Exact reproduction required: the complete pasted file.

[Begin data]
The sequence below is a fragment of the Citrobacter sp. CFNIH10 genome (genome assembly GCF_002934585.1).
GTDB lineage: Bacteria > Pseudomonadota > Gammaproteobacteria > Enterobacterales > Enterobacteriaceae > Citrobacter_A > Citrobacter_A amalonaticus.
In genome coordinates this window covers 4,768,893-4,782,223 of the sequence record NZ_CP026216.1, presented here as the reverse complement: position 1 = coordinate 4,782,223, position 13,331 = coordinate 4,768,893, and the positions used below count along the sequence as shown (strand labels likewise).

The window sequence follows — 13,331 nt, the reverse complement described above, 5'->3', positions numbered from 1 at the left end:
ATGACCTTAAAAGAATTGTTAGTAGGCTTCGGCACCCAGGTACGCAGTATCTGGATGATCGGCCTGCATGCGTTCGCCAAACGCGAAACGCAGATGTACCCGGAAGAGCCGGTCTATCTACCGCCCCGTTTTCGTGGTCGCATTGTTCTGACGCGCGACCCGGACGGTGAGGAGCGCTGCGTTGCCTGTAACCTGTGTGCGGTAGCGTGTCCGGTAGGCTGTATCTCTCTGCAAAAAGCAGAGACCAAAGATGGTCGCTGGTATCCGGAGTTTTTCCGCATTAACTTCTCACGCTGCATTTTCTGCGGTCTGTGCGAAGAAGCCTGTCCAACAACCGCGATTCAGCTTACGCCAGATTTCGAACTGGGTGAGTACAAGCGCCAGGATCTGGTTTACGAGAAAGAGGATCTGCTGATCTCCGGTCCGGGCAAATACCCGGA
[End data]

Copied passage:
The sequence below is a fragment of the Citrobacter sp. CFNIH10 genome (genome assembly GCF_002934585.1).
GTDB lineage: Bacteria > Pseudomonadota > Gammaproteobacteria > Enterobacterales > Enterobacteriaceae > Citrobacter_A > Citrobacter_A amalonaticus.
In genome coordinates this window covers 4,768,893-4,782,223 of the sequence record NZ_CP026216.1, presented here as the reverse complement: position 1 = coordinate 4,782,223, position 13,331 = coordinate 4,768,893, and the positions used below count along the sequence as shown (strand labels likewise).

The window sequence follows — 13,331 nt, the reverse complement described above, 5'->3', positions numbered from 1 at the left end:
ATGACCTTAAAAGAATTGTTAGTAGGCTTCGGCACCCAGGTACGCAGTATCTGGATGATCGGCCTGCATGCGTTCGCCAAACGCGAAACGCAGATGTACCCGGAAGAGCCGGTCTATCTACCGCCCCGTTTTCGTGGTCGCATTGTTCTGACGCGCGACCCGGACGGTGAGGAGCGCTGCGTTGCCTGTAACCTGTGTGCGGTAGCGTGTCCGGTAGGCTGTATCTCTCTGCAAAAAGCAGAGACCAAAGATGGTCGCTGGTATCCGGAGTTTTTCCGCATTAACTTCTCACGCTGCATTTTCTGCGGTCTGTGCGAAGAAGCCTGTCCAACAACCGCGATTCAGCTTACGCCAGATTTCGAACTGGGTGAGTACAAGCGCCAGGATCTGGTTTACGAGAAAGAGGATCTGCTGATCTCCGGTCCGGGCAAATACCCGGA